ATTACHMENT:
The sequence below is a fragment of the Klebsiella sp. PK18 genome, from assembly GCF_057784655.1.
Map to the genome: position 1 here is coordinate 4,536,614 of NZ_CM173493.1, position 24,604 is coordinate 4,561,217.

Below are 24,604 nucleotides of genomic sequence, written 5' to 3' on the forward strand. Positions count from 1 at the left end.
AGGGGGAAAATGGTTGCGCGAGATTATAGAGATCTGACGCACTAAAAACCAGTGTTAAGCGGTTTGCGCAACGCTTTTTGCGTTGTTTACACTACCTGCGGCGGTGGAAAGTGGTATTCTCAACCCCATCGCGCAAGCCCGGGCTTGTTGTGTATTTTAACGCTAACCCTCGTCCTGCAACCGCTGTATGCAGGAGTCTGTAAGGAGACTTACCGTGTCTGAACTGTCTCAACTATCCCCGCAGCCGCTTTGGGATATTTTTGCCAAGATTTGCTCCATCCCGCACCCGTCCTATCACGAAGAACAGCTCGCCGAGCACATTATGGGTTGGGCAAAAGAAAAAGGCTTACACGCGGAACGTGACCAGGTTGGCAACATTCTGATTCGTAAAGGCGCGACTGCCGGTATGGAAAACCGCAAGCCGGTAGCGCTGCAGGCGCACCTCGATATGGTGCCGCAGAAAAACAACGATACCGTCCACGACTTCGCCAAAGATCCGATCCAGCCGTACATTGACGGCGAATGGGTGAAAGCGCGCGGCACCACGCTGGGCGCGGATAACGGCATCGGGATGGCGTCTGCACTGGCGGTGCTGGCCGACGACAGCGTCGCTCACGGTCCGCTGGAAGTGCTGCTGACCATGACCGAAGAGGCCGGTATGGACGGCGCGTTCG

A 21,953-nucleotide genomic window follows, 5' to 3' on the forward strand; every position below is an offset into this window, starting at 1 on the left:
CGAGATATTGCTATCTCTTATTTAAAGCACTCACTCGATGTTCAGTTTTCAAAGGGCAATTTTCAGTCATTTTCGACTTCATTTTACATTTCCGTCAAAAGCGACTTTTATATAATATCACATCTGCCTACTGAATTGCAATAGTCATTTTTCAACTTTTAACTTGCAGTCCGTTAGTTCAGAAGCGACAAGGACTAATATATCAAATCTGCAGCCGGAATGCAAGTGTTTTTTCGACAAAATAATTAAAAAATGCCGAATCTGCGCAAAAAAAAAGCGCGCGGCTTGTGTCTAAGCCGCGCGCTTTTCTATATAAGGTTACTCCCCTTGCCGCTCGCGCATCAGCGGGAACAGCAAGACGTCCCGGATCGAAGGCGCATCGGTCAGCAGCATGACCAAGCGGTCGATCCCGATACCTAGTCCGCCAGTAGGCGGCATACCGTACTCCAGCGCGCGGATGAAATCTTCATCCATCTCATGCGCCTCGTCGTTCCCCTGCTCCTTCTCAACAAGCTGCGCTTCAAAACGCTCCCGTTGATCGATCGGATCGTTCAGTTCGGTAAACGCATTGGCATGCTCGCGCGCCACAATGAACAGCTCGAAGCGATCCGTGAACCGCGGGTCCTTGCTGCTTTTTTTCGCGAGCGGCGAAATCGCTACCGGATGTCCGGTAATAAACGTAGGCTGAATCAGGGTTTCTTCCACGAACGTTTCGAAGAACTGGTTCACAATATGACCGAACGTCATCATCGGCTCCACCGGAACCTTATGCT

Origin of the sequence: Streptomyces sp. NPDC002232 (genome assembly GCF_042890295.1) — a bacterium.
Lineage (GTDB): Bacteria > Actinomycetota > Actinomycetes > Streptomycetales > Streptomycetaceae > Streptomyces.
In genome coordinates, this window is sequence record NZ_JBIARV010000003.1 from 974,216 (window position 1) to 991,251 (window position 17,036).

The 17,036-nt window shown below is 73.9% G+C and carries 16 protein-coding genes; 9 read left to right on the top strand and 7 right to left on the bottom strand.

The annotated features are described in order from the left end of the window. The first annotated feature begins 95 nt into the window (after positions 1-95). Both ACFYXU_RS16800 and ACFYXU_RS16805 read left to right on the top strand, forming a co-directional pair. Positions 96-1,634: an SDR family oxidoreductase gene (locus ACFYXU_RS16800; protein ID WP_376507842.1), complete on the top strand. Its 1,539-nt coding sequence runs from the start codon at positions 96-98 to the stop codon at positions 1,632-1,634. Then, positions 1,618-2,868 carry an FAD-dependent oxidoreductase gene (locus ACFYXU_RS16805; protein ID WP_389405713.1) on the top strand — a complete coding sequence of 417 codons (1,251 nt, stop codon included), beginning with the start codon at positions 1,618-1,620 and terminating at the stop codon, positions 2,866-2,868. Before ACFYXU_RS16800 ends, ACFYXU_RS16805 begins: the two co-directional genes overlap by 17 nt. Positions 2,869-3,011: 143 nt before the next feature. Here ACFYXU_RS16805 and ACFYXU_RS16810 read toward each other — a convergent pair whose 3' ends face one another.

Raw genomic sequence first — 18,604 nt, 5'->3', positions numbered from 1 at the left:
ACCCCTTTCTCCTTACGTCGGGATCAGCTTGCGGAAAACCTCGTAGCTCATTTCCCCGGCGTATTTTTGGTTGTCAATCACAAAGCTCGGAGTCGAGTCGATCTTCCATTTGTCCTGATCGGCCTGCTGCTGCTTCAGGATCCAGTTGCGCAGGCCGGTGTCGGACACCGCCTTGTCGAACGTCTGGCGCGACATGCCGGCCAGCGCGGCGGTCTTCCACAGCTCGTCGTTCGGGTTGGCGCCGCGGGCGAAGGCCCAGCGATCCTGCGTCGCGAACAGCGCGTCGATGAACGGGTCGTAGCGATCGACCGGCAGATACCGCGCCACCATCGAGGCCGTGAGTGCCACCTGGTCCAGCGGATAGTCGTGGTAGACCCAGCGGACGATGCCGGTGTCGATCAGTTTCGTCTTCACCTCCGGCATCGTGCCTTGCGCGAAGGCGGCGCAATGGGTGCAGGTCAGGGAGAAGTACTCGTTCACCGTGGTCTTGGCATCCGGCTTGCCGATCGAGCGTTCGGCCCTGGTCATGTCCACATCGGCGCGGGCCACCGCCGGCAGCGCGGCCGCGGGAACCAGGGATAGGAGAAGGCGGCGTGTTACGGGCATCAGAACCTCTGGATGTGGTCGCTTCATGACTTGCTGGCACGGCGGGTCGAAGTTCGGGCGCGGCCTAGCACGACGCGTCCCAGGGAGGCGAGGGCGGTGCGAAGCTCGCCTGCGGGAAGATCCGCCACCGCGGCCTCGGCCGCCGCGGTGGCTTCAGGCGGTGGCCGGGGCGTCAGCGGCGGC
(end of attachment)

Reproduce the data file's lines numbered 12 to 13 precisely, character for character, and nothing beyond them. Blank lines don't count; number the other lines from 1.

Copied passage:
Raw genomic sequence first — 18,604 nt, 5'->3', positions numbered from 1 at the left:
ACCCCTTTCTCCTTACGTCGGGATCAGCTTGCGGAAAACCTCGTAGCTCATTTCCCCGGCGTATTTTTGGTTGTCAATCACAAAGCTCGGAGTCGAGTCGATCTTCCATTTGTCCTGATCGGCCTGCTGCTGCTTCAGGATCCAGTTGCGCAGGCCGGTGTCGGACACCGCCTTGTCGAACGTCTGGCGCGACATGCCGGCCAGCGCGGCGGTCTTCCACAGCTCGTCGTTCGGGTTGGCGCCGCGGGCGAAGGCCCAGCGATCCTGCGTCGCGAACAGCGCGTCGATGAACGGGTCGTAGCGATCGACCGGCAGATACCGCGCCACCATCGAGGCCGTGAGTGCCACCTGGTCCAGCGGATAGTCGTGGTAGACCCAGCGGACGATGCCGGTGTCGATCAGTTTCGTCTTCACCTCCGGCATCGTGCCTTGCGCGAAGGCGGCGCAATGGGTGCAGGTCAGGGAGAAGTACTCGTTCACCGTGGTCTTGGCATCCGGCTTGCCGATCGAGCGTTCGGCCCTGGTCATGTCCACATCGGCGCGGGCCACCGCCGGCAGCGCGGCCGCGGGAACCAGGGATAGGAGAAGGCGGCGTGTTACGGGCATCAGAACCTCTGGATGTGGTCGCTTCATGACTTGCTGGCACGGCGGGTCGAAGTTCGGGCGCGGCCTAGCACGACGCGTCCCAGGGAGGCGAGGGCGGTGCGAAGCTCGCCTGCGGGAAGATCCGCCACCGCGGCCTCGGCCGCCGCGGTGGCTTCAGGCGGTGGCCGGGGCGTCAGCGGCGGC